Peaceful coexistence with the essential microbes that populate the mammalian gut requires a careful balance between tolerance of commensals, maintenance of barrier function, and avoidance of damaging inflammation. A key role is played by FoxP3+ T regulatory (Treg) cells, which help maintain immunologic tolerance and control inflammation in many organismal contexts. We have recently described the induction by several symbionts from the human gut of a unique population of FoxP3+ Treg cells that also express and require functionally the transcription factor RORg. This is paradoxal, as RORg is the master regulator of pro- inflammatory Th17 cells. Rorg+ Treg cells expand in response to gut symbionts, perhaps through local differentiation, and are functionally involved in the control of intestinal inflammation. They co-exist in the colon with more typical Helios+Gata3hi Tregs, likely of thymic origin. We propose to address several important questions opened by these observations, to explore the control, origin and function of Rorg+ Tregs. 1. How do FoxP3 and RORg synergize at the molecular level, and how does RORg function so differently in Th17 cells vs Rorg+ Tregs? This will be addressed by analyzing transcription and chromatin changes resulting from carefully controlled expression of FoxP3 and RORg in CD4+ T cells, modulated with other transcription factors that are differentially represented in Th17 and Tregs, or with oxysterol ligands of RORg. These inferences will be validated in vivo with conditional knockout mice, and their relevance to human physiology will be assessed by transducing human CD4+ T cells in parallel, and by low-input RNAseq analysis of Rorg+ Tregs we found in the human colon. 2. What are the cellular origin and differentiation pathways of Rorg+ Tregs? The origin and inter- relationships between colonic Treg subsets in the colon will be analyzed by transfer experiments, by lineage tracing after Treg-specific tagging, and by using TCR sequences as barcodes to assess relationships between Treg and Tconv populations in mice colonized by a single microbe 3. Relative roles of RORg+ and Helios+ colonic Tregs assessed by inducing Treg-specific knockouts in the key transcription that reciprocally control colonic Treg populations (Rorc, Gata3, Ikzf2). The effects of these perturbations will be assessed on colon inflammation at baseline, the control of chemical or bacterially- induced inflammation, intestinal barrier integrity, microbe-specific IgA repertoire and whether changes in Treg populations influence the balance of microbial phyla and species. These connected explorations will provide a unique mechanistic and functional understanding of these essential Treg populations, and will have profound implications on our understanding of the control of inflammation at the host/symbiont interface.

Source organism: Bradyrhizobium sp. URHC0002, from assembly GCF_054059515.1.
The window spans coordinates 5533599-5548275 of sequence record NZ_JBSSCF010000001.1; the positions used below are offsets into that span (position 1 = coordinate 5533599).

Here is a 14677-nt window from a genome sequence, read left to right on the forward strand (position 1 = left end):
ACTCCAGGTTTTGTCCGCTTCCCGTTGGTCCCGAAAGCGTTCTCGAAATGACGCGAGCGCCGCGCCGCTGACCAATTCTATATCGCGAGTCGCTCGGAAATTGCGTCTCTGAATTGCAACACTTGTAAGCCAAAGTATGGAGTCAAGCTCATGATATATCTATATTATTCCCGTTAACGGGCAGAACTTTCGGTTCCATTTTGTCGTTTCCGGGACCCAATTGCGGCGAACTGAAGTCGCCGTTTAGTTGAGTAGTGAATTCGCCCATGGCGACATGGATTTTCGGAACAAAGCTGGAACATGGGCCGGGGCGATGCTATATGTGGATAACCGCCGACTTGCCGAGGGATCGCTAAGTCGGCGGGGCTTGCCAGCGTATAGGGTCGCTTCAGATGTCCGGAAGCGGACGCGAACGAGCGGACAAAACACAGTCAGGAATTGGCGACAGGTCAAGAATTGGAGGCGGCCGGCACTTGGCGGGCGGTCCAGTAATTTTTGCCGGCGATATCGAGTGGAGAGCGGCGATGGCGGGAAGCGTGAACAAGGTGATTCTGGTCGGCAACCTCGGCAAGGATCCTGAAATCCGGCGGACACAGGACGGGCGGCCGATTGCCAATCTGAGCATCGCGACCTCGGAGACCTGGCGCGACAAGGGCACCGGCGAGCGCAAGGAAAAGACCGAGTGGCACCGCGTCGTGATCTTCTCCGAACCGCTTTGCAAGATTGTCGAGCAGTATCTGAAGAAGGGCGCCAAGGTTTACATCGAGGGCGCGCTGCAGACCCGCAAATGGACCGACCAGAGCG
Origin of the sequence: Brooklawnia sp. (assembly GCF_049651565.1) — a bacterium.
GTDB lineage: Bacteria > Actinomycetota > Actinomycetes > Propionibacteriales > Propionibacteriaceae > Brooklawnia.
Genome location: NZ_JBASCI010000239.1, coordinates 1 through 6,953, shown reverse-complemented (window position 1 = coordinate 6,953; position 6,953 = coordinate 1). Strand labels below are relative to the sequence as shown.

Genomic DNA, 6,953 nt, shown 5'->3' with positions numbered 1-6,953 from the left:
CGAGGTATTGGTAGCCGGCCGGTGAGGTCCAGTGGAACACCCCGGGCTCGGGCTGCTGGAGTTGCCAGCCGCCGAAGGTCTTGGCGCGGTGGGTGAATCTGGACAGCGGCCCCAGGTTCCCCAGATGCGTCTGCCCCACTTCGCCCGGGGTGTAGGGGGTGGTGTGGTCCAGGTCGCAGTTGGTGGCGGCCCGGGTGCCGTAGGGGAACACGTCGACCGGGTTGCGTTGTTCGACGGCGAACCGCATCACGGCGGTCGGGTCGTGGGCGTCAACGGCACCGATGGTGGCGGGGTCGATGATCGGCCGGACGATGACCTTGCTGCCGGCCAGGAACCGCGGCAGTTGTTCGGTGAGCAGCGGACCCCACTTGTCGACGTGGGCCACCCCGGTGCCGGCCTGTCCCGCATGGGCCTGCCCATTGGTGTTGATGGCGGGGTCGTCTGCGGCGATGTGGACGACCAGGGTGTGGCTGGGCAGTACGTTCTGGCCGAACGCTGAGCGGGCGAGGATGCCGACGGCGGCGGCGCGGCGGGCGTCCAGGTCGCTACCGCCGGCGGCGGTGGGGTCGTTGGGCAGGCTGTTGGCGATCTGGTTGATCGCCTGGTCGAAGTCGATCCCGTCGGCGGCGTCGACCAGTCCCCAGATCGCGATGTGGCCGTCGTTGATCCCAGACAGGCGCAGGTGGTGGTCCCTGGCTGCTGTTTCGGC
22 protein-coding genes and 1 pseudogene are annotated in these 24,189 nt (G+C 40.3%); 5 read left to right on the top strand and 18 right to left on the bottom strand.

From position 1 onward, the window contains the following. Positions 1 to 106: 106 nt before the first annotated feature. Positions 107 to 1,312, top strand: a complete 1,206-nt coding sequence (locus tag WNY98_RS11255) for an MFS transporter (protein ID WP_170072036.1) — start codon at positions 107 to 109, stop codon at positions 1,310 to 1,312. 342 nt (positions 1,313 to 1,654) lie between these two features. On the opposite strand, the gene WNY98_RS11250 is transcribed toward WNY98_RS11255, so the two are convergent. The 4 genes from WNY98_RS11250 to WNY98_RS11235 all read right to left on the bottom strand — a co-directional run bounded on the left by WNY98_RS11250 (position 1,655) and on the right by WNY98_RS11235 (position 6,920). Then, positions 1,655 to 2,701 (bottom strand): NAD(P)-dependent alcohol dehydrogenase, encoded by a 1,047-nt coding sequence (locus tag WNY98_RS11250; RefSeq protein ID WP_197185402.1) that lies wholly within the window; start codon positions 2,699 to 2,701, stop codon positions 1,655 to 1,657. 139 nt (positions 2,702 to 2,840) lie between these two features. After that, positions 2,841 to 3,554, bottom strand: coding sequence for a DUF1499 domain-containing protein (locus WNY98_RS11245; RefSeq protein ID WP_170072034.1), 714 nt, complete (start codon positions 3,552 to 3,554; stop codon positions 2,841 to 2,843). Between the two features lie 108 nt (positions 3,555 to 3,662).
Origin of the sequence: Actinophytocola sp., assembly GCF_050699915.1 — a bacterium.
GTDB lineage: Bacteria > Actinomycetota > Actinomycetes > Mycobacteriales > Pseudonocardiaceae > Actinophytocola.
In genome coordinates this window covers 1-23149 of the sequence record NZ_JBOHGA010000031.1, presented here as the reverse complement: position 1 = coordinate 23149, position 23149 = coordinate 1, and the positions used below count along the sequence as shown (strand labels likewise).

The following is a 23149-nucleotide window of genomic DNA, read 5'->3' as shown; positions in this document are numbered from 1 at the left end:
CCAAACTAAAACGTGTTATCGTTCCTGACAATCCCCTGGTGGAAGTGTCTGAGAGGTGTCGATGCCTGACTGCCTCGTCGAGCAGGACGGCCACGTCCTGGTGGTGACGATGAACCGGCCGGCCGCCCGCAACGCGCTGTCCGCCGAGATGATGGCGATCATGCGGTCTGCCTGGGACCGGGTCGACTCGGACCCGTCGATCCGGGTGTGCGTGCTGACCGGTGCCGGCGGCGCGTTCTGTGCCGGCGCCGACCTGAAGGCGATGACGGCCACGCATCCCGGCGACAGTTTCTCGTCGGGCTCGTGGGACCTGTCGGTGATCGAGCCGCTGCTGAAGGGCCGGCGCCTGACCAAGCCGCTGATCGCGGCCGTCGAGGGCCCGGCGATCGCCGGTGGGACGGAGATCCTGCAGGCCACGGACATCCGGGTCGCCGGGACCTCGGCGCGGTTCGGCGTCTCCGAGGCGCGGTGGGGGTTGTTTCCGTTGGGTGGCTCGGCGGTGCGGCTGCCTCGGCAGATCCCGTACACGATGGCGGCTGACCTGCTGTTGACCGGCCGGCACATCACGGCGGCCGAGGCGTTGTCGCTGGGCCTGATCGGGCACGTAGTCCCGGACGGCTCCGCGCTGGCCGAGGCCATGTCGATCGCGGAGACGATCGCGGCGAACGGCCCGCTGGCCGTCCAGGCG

T regulatory cells play a key role in balancing immunological tolerance as well as barrier integrity with respect to commensal microbiota. We have recently described unusual properties in a population of Treg cells in the mouse colon which responds to human commensal microbes and expresses the transcription factor RORg, normally typical of pro-inflammatory Th17 cells. Here, we will analyze how FoxP3 and RORg collaborate transcriptionally, where these Rorg+ Treg cells originate, and how they partake in the division of labor that curtails inflammation and infection in the colon.
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